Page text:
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Old 12-31-2021, 12:43 PM   #62
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I have an electric dryer.
.
Get a clothesline, we hang 95% on our covered porch clothes lines. Rarely do we use the electric dryer.
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Old 12-31-2021, 02:52 PM   #63
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My take on thermal mass is that you need to be able to control it -- both adding and removing heat. Without control, it dictates your life, not the other way around. There are many approaches here, but personally water makes the most sense to me.

For instance, my basement slab is uninsulated underneath. With a dedicated basement zoned forced air heating I keep my workshop heated comfortably when I'm down there, but the minute I turn off the heat, it dives back towards the low 60s. That thermal mass controls the space -- everything else fights against it. Granted if I were to do it over again, I'd insulate with R30 and put radiant tubes in it to keep it a comfortable ~75*. It works the other way too. If a thermal mass is 80* and there is a warm day, the house will be 80* and you'd have to open all windows to cool it off, and then you are just wasting the stored energy.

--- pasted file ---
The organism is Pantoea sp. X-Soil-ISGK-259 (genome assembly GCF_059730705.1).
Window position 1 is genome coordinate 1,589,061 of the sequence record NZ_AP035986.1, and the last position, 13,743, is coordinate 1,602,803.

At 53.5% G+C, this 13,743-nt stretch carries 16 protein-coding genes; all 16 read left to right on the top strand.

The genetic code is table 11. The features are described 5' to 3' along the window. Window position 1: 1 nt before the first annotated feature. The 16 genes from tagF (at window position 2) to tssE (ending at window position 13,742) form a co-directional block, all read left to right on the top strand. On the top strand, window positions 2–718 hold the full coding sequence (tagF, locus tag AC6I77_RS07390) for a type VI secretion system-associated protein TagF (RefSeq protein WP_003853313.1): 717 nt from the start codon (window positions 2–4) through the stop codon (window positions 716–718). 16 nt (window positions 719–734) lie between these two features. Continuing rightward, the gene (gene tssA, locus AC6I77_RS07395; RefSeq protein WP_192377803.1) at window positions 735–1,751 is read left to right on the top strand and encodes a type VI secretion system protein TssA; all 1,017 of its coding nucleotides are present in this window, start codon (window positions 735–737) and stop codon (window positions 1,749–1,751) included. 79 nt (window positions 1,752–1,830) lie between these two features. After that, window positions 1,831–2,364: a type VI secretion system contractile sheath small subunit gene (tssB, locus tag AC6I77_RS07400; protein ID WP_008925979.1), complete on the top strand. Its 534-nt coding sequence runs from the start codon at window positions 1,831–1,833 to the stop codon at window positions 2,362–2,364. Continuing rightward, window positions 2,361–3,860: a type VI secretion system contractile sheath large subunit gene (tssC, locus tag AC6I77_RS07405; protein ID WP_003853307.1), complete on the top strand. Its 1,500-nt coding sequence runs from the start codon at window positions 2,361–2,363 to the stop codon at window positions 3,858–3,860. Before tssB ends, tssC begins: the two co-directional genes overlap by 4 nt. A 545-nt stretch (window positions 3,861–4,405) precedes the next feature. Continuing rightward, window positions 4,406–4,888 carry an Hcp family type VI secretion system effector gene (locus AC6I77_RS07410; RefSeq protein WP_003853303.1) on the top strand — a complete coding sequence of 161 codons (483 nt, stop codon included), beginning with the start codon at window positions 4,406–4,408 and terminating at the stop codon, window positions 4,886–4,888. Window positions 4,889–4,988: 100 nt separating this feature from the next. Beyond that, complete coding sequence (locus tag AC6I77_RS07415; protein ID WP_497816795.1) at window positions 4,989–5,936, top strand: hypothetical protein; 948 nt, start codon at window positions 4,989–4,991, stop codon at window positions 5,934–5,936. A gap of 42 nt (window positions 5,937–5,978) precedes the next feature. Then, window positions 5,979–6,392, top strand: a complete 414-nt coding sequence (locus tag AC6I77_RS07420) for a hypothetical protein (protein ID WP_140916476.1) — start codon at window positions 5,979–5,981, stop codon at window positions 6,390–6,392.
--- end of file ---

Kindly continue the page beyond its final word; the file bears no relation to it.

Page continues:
On the flip side, my garage is well insulated (walls and foundation) plus a shares a wall and ceiling with heated rooms. I use the thermal mass of the floor to my advantage even though it is not insulated underneath. Without any heat our first year, the lowest the garage got down to was about 40 degrees in late winter. We subsequently added a small forced air zone out there which keeps it heated to 55* (only run at night). This works well and the slab never goes below 50* now. And come spring because the slab stays about 10* warmer than prior years, we have much less sweating/mold issues come humid spring days. Again, the mass of the slab/ground control everything -- we just make it work for the use case. If I were to do a garage again, I think the best situation would be to insulate down several feet, then add back fill and do normal tubes in the radiant floor. Best of both worlds with cheap thermal mass and starting with 80* slab in October, you could run no supplemental heat for weeks at a time of cloudless days and it'd stay plenty warm. Pretty much a load dump. My thought on thermal mass is that it's great in a garage or other space where 10+ degree swings are acceptable. Heat when you can and coast when you cannot.